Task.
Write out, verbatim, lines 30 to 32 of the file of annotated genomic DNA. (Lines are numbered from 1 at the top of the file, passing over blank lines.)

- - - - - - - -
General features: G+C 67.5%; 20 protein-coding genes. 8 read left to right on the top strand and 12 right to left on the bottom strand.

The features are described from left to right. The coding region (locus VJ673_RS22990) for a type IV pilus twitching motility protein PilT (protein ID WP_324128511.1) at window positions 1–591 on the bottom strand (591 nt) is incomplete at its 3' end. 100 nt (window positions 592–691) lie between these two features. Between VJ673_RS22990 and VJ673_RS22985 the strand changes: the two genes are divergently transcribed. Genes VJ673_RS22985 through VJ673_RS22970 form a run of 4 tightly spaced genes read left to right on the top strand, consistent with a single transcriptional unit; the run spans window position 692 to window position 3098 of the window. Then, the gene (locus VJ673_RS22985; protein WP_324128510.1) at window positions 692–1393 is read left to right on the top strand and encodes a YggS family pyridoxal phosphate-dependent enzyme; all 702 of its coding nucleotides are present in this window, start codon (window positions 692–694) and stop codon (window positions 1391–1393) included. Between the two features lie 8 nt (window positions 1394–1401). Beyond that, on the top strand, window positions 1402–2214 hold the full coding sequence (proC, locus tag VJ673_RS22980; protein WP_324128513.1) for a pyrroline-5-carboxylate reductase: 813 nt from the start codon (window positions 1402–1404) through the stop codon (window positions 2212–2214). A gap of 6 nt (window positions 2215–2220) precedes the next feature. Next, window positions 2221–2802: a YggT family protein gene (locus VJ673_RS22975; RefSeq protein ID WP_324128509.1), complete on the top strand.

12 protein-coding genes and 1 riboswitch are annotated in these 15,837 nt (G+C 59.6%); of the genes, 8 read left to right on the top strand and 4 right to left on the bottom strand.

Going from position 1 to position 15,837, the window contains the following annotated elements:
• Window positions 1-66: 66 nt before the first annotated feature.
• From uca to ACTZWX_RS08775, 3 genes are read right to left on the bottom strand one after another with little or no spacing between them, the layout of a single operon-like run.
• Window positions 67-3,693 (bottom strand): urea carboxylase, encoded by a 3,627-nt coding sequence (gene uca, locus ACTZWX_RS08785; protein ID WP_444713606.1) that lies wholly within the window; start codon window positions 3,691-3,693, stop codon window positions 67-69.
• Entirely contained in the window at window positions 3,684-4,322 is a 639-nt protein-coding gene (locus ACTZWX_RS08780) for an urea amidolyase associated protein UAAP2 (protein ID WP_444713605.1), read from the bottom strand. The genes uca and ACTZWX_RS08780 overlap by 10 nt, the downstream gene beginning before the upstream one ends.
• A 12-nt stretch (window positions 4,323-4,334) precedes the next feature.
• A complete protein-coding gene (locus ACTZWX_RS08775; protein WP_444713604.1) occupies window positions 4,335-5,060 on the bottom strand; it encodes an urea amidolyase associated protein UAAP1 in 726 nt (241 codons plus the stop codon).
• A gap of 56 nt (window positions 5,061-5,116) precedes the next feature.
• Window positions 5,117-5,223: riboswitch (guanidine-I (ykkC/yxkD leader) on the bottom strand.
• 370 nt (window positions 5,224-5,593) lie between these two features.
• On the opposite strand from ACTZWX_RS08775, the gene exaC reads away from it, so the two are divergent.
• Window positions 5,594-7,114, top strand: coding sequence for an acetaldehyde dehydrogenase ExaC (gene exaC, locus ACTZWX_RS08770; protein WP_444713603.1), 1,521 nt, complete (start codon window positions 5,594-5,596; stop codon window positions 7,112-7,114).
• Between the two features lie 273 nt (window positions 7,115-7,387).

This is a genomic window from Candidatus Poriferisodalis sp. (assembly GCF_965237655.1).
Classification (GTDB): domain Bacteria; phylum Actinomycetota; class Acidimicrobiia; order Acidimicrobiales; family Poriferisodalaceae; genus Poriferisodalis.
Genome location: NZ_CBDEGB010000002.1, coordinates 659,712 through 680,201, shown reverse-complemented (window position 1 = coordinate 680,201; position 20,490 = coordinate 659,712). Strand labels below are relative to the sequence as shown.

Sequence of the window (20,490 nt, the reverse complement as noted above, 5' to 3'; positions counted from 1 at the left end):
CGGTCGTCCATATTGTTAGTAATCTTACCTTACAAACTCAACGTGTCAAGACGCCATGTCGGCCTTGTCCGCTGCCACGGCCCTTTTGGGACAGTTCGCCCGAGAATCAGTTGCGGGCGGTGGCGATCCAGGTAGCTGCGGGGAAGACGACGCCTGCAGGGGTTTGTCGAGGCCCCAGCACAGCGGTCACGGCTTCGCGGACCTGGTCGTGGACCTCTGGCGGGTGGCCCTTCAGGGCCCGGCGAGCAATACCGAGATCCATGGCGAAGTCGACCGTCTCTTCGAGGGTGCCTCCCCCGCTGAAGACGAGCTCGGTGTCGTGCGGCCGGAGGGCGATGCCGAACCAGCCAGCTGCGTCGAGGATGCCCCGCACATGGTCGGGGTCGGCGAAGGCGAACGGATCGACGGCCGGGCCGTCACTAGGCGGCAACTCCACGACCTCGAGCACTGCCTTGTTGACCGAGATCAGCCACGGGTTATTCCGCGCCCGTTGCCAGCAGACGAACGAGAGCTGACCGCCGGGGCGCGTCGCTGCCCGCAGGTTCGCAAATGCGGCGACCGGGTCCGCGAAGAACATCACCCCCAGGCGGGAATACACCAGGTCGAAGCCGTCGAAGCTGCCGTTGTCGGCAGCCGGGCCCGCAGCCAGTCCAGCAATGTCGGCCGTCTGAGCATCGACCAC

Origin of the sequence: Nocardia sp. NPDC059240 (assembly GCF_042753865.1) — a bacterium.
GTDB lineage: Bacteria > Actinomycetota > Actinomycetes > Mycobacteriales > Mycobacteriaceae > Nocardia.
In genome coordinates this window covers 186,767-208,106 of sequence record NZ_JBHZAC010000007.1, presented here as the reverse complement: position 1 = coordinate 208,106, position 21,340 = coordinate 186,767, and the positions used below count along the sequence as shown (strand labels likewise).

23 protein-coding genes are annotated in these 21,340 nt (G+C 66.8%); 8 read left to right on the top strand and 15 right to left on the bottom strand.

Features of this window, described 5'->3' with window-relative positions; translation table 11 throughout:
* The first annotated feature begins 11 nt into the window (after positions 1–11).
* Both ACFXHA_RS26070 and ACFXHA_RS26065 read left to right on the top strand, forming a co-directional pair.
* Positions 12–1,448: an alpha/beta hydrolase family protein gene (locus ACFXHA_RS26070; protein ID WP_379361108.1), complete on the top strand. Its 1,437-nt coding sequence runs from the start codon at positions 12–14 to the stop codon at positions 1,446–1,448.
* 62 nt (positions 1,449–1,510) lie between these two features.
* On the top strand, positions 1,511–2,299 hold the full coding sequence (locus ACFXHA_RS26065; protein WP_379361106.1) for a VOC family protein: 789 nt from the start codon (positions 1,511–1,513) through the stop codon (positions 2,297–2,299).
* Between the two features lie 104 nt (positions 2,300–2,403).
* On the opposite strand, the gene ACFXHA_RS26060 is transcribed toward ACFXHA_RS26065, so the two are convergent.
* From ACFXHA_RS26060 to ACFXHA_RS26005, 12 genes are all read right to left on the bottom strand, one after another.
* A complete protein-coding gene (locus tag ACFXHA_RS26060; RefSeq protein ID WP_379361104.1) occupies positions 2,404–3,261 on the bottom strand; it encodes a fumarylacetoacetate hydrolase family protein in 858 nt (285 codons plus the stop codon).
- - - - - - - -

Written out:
* 62 nt (positions 1,449–1,510) lie between these two features.
* On the top strand, positions 1,511–2,299 hold the full coding sequence (locus ACFXHA_RS26065; protein WP_379361106.1) for a VOC family protein: 789 nt from the start codon (positions 1,511–1,513) through the stop codon (positions 2,297–2,299).
* Between the two features lie 104 nt (positions 2,300–2,403).